Disruptions in Food Marketing Patterns Possible

CANADA - The U.S. based Food Marketing Institute warns short term disruptions in traditional food marketing patterns are possible as a result of the introduction of Mandatory Country of Origin Labelling, writes Bruce Cochrane.
calendar icon 26 August 2008
clock icon 3 minute read

Effective September 30 Mandatory Country of Origin Labelling will be extended to include muscle cuts and ground beef, veal, lamb, chicken, goat, and pork; perishable agricultural commodities, including fresh and frozen fruits and vegetables; macadamia nuts; pecans; ginseng; and peanuts.

The Food Marketing Institute represents about 15 hundred food retailers and wholesalers in the U.S. and around the world.

Chief legal officer Deborah White says the main concern has been getting clear direction from the U.S. Department of Agriculture on what is expected of retailers and their suppliers and FMI is working with the agency on interpreting key provisions.

Deborah White-Food Marketing Institute

Until we get clear interpretations from USDA on some of the really key regulatory elements it's difficult to tell what the commercial implication will be specifically but I don't think you can rule out that there will be some disruptions possible, at least in the short term, in terms of the supply chain at least until the market sorts itself out and reacts.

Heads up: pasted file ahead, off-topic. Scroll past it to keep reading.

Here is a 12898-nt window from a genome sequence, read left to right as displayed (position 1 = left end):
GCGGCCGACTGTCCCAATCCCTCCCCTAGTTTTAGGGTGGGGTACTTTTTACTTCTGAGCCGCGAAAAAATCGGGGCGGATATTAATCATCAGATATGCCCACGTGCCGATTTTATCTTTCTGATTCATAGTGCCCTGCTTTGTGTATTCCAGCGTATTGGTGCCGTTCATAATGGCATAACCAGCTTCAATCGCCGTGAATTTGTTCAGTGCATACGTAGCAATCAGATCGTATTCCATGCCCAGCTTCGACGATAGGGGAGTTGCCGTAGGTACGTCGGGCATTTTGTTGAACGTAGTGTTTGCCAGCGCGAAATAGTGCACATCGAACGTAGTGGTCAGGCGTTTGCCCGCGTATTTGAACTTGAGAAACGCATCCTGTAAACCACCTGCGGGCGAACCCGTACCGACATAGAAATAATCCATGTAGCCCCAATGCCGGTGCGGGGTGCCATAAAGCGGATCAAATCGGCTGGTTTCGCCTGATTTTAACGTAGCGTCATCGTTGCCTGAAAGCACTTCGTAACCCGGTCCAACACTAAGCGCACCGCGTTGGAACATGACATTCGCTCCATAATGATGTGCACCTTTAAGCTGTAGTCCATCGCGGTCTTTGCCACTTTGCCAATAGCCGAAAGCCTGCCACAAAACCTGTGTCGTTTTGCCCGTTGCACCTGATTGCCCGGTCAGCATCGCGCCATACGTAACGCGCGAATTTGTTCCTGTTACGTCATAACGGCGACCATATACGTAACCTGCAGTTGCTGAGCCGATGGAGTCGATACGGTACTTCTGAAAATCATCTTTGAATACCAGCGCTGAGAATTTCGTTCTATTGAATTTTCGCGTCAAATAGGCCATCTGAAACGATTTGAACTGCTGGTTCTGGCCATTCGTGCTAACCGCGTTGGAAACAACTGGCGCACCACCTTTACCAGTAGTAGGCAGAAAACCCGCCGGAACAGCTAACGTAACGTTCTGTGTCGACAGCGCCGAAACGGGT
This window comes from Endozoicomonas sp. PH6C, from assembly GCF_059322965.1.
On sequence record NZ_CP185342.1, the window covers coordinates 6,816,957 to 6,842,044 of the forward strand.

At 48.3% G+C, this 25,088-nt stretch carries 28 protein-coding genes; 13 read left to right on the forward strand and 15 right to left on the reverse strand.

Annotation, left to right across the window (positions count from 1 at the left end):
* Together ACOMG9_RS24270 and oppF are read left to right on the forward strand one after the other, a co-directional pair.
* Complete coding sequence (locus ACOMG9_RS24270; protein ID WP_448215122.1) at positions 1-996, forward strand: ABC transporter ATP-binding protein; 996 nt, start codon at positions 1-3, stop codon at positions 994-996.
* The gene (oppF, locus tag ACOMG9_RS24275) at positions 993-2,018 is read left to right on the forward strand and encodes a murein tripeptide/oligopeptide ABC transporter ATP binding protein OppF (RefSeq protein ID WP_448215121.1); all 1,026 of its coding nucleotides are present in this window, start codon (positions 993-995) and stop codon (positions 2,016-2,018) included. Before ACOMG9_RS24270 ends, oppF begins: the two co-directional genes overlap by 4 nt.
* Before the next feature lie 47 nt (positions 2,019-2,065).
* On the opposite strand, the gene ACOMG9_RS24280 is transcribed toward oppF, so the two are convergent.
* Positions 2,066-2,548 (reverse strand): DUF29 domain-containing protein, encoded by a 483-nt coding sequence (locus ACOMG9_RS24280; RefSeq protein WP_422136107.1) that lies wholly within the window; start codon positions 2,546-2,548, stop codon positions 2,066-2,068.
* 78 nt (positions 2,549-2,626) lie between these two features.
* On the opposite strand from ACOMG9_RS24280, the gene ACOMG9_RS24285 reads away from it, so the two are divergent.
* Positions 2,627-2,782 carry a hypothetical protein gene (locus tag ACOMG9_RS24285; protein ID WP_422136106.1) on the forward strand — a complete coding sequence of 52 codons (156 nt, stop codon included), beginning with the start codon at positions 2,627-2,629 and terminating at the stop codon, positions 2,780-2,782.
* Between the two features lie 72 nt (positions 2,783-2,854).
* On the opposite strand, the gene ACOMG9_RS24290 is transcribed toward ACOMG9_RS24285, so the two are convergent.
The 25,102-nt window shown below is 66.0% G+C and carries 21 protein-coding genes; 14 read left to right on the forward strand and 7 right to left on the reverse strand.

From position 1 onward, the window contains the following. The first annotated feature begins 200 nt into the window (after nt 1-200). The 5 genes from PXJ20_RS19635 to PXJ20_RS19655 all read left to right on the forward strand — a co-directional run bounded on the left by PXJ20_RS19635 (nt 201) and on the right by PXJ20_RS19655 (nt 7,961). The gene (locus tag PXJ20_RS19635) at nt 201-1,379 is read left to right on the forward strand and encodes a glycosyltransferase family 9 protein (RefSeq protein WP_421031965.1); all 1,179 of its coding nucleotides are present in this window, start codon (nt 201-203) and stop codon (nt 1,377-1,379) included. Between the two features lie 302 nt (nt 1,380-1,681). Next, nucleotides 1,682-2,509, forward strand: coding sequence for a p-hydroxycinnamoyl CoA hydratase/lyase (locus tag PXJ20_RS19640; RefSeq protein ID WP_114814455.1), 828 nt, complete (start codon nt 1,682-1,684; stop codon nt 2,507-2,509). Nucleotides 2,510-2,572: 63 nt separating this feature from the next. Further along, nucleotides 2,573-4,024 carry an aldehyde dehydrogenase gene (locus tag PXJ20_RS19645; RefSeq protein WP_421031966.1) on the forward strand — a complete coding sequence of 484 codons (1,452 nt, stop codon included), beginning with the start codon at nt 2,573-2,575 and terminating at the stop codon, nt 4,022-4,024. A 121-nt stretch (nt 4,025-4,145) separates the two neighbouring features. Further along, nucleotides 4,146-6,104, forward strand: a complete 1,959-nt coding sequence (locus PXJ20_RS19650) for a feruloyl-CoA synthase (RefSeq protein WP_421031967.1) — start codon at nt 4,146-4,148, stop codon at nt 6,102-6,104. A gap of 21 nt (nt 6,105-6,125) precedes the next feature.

U.S. retailers are as varied as the consumer groups that they serve.

Each one is going to have to assess the regulatory impact of the new requirements and figure out how best to continue to provide high quality food products to consumers efficiently.

Some may very well decide to limit sourcing for some items such as produce or particular meat items.

Others will look at the volume of product that they are committed to providing to consumers and decide that single sourcing just isn't an option.

White insists the U.S. retail and distribution industries will do their very best to comply with the law and to serve consumers well.

She suggests, in doing, everyone in the supply chain will need to work together to ensure the law is implemented successfully both in terms of industry needs and consumer needs.

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